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Hm, let me guess: does it work because the employer pools all of his employees, and the insurance can account for that? Like one employee gets seriously ill, but 10 stay healthy, so the costs average out? I think private insurance here in Germany just forms arbitrary pools of people, but the don't just insure anybody. If you have some risk indicators, they won't insure you. Maybe the employers in the US simply have a good bargaining chip, they can say "if you insure our one risky employee, you'll also get to insure our other ten non-risky employees".



That is exactly what happens. There are so many tiers of issues its hard to dissect.

1. Big corporations get much better rates by pooling all their employees together and then negotiating for coverage. 2. The insurance companies pool all their subscribers and use that as leverage to negotiate better rates with the hospitals.

As an individual, you don't get the diversification effect of #1, so you end up paying a premium rate. If you are an individual the system is basically setup to vet you biasing toward no coverage.

Its hard to keep up with the state of the laws in my own country. (US) There are talks of market exchanges to basically give individuals back bargaining power, but I've heard that the insurance industry has managed to hobbel them pretty badly. I'm not sure where we are headed on this issue.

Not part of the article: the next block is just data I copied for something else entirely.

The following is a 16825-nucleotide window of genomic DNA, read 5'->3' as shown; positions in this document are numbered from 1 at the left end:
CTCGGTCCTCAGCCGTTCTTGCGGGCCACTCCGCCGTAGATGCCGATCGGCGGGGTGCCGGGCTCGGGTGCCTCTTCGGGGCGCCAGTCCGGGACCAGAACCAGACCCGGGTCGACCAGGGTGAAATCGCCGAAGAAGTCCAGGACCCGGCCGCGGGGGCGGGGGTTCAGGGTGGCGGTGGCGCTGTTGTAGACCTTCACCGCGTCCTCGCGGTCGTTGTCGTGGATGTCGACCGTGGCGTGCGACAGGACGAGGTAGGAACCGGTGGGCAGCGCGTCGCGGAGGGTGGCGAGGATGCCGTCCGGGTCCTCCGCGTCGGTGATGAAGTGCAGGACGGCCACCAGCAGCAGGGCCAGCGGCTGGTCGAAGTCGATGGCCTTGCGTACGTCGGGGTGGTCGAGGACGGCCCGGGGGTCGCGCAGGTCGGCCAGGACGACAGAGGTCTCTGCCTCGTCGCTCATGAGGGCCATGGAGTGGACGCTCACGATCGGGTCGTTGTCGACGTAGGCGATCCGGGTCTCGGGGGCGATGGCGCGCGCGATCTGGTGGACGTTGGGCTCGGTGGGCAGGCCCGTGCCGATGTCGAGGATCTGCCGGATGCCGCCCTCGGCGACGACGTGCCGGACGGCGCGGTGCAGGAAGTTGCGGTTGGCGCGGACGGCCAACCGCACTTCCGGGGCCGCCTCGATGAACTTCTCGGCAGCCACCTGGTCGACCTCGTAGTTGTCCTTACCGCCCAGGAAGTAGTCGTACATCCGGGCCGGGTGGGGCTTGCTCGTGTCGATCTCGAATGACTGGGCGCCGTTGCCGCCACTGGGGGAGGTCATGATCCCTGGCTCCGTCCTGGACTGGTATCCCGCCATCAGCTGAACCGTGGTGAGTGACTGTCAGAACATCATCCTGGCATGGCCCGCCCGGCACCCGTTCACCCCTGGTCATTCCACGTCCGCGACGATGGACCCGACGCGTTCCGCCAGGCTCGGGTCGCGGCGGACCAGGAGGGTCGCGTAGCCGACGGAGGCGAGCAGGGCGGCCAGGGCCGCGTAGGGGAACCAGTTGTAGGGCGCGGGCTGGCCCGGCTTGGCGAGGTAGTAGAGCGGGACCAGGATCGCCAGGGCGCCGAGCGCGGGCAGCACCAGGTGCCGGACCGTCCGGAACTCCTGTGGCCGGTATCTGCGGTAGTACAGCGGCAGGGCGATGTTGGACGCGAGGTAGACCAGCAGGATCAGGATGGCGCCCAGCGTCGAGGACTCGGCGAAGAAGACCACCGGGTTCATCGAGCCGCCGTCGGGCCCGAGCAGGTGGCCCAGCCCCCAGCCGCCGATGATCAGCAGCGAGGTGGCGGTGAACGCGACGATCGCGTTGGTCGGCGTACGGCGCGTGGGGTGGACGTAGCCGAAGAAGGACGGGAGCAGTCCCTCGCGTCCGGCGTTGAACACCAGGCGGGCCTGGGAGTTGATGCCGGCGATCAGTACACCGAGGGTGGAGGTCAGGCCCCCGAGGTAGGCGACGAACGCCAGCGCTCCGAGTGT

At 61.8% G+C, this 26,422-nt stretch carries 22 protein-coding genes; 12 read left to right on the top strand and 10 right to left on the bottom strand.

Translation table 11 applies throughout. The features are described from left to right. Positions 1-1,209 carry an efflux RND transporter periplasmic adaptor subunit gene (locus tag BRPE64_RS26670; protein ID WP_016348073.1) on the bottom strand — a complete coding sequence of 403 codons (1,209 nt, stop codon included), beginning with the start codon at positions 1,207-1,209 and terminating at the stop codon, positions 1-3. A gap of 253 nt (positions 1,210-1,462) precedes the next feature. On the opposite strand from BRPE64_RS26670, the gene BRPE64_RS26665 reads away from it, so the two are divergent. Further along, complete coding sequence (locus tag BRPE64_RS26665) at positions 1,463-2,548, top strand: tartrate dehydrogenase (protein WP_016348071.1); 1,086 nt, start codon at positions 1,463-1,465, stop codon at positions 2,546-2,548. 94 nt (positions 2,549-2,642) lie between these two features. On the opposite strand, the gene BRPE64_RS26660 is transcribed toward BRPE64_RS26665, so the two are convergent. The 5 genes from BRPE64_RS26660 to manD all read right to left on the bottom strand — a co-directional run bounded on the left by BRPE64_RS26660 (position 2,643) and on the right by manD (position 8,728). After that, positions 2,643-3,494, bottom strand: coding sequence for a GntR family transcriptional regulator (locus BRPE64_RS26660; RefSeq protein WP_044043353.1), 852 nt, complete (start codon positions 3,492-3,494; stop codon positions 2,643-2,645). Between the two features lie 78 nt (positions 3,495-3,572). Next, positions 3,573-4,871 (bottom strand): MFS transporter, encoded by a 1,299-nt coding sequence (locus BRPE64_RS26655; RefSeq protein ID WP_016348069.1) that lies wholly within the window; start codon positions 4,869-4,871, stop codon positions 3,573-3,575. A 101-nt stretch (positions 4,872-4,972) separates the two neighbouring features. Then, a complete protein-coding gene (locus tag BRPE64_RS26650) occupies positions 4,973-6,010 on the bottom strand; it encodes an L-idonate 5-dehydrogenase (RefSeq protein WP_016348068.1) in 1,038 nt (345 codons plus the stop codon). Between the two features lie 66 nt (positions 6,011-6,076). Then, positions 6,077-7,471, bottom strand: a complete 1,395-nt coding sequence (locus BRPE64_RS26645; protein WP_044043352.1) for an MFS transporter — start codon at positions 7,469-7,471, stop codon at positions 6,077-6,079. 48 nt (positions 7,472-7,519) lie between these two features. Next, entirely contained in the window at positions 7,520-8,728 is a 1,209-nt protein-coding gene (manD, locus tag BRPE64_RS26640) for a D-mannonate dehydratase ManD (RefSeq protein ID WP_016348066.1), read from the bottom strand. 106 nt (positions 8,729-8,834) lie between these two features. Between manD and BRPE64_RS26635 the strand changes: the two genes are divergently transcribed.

As an individual, you don't get the diversification effect of #1, so you end up paying a premium rate.

Hmm.

USAA quoted me $350.81 per month (same plan provider!) for two adults, two children, one adult 'healthy as a horse', one adult with preexisting conditions.

Just one pass, without shopping around.

That sounds pretty steep - it is - but it's only twice what you could expect to pay for car insurance.

I'll bet if I shop around I could find a deal. Wonder what would happen if more of us did so?


it doesn't seem steep to me, but where you live and your ages are two factors you didn't mention (deductible amount is another factor).


I live in fly-over country, in a drive-past town. Cost of living here is pretty low, all things considered. So I've gotten used to stuff being far less than it cost when I lived in the city.

I wonder if I could negotiate a salary increase from my employer in return for opting out of the plan.


USAA is an exceptionally good company.


I love USAA to pieces.

For years my time in the Marines was good only for memories (good and bad), cynicism, and a career in IT.

Which isn't bad. But then they let me in the club and my insurance cost dropped like a rock.

Plus they're super easy to deal with. Had some hail damage and where my neighbors were fighting _their_ insurance provider months later USAA couldn't get me the money fast enough.

"Overnight .. is that soon enough? We can borrow an F-18 and air drop in about 90 minutes it if that would be more convenient."

Well not that good. But pretty close.


Anything analogous, at least qualitatively, to USAA for folks with no military connections, in California?




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